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One of many examples of our first goal “Collaborate and make friends.”

One of many examples of our first goal “Collaborate and make friends.”

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In addition to clamps, drills and chop saw on day one, our tinkerers sometimes have a need to use a new tool. Beth led an adhoc tool training on how to cut a full sheet of plywood using a jigsaw.

In addition to clamps, drills and chop saw on day one, our tinkerers sometimes have a need to use a new tool. Beth led an adhoc tool training on how to cut a full sheet of plywood using a jigsaw.

The house on stilts is looking VERY tall and very sturdy. We did some cautious testing today and we're now ready to put a house atop the stilts!

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Reinforcing the stilts that will hold the house.

Reinforcing the stilts that will hold the house.

A “partner push” is sometimes needed for driving screws.

A “partner push” is sometimes needed for driving screws.

Testing the stilts for their ability to resist the levered forces of our zipline took some creativity. Here we are giving the thing a good pull. We learned a lot and will incorporate what we learned into tomorrow's build!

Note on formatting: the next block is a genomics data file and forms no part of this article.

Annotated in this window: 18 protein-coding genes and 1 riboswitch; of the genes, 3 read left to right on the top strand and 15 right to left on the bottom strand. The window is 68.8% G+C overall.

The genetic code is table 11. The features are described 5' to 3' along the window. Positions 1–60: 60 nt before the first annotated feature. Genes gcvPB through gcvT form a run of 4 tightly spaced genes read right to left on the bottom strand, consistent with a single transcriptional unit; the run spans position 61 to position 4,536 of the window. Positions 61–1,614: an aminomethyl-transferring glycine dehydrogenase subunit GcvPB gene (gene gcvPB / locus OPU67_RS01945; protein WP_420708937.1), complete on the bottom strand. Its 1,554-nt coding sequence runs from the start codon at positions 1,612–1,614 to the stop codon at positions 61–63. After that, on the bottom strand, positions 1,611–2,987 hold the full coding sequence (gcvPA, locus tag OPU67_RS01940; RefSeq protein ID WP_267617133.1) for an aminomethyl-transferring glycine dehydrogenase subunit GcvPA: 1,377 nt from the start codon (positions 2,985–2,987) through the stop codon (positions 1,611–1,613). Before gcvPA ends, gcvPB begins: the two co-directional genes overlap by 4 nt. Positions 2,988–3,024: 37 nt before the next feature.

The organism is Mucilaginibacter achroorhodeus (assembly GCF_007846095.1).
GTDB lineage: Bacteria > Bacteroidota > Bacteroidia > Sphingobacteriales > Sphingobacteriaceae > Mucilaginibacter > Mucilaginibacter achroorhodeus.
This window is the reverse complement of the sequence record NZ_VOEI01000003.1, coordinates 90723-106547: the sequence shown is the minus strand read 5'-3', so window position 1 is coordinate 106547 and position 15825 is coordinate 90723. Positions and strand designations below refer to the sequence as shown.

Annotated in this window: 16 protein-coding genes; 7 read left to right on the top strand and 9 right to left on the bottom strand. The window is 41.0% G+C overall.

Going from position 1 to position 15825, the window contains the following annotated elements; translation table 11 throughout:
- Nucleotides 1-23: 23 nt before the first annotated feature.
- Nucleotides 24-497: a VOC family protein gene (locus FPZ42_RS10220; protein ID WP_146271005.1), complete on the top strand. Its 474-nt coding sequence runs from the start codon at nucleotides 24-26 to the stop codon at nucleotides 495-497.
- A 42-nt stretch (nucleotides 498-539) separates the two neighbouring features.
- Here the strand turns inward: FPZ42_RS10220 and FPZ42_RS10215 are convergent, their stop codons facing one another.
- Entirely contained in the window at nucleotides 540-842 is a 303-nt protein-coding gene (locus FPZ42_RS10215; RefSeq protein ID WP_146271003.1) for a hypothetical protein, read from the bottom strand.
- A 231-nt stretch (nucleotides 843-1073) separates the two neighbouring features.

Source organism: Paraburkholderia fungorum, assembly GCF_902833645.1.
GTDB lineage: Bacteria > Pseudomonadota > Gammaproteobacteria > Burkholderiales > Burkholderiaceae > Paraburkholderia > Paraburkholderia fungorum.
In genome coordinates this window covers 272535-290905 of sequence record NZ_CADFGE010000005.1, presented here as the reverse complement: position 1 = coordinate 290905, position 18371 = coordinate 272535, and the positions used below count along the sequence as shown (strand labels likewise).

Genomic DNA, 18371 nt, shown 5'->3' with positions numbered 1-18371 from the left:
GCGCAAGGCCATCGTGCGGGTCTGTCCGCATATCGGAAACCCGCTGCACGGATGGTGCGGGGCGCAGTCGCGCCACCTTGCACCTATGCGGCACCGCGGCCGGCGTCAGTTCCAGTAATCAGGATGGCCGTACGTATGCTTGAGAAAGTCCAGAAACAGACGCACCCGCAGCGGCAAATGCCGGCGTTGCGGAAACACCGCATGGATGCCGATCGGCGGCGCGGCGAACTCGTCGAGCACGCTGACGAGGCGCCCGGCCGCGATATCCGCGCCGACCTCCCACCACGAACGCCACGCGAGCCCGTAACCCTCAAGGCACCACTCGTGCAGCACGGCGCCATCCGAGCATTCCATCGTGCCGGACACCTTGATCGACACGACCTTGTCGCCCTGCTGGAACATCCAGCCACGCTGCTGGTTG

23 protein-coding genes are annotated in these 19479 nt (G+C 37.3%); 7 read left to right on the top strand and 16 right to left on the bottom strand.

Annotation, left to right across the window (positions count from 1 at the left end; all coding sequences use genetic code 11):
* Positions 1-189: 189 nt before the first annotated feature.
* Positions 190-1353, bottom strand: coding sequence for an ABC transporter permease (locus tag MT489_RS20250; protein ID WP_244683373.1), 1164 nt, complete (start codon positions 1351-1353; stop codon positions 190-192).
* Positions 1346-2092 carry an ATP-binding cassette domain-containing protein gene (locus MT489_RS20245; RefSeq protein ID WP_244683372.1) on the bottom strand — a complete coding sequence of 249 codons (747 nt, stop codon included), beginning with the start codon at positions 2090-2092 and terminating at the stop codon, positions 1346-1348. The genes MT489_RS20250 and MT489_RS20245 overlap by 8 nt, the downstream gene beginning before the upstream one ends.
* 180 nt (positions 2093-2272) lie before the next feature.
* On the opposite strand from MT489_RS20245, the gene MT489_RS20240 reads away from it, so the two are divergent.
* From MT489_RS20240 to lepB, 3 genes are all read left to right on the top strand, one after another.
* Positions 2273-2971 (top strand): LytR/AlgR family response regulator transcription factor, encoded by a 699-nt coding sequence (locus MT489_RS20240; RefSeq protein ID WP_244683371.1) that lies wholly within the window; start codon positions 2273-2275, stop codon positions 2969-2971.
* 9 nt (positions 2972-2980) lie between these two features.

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Our collaborators built a pulley station to help demonstrate how pulleys can be used to extend our reach and to lift heavy weights.

Our collaborators built a pulley station to help demonstrate how pulleys can be used to extend our reach and to lift heavy weights.

Click through the gallery below for more photos from our day. We will also be posting many, many more photos from throughout the week on our Flickr page.

Living Above The Sharks - Day 1 - Week 1 (Mark Day School)

Mark Day / San Rafael, Mark Day LivingAboveSharkTatian GreenleafComment

Tinkering School 2019 launched today with 24 eager students. We set group agreements, talked about the goals for the week, practiced good technique with the drill, chop saw and clamps… and that was just the first half of the day!

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After lunch we revealed the week's provocation:

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What if we lived over a shark-filled ocean? Our two main builds are a house with a zip-line system, and a heli-pad and island with a way to get between them.

Students sketched their ideas…

Students sketched their ideas…

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…and then shared them in a “gallery walk” where they identified common features

…and then shared them in a “gallery walk” where they identified common features

The students spent the afternoon finalizing designs, cutting wood for islands and pilings and discussing how to make a house that sits high in the sky stable enough to support a zip line!

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Click through the gallery below for a few more photos from our day. We will also be posting many, many more photos from throughout the week on our Flickr page.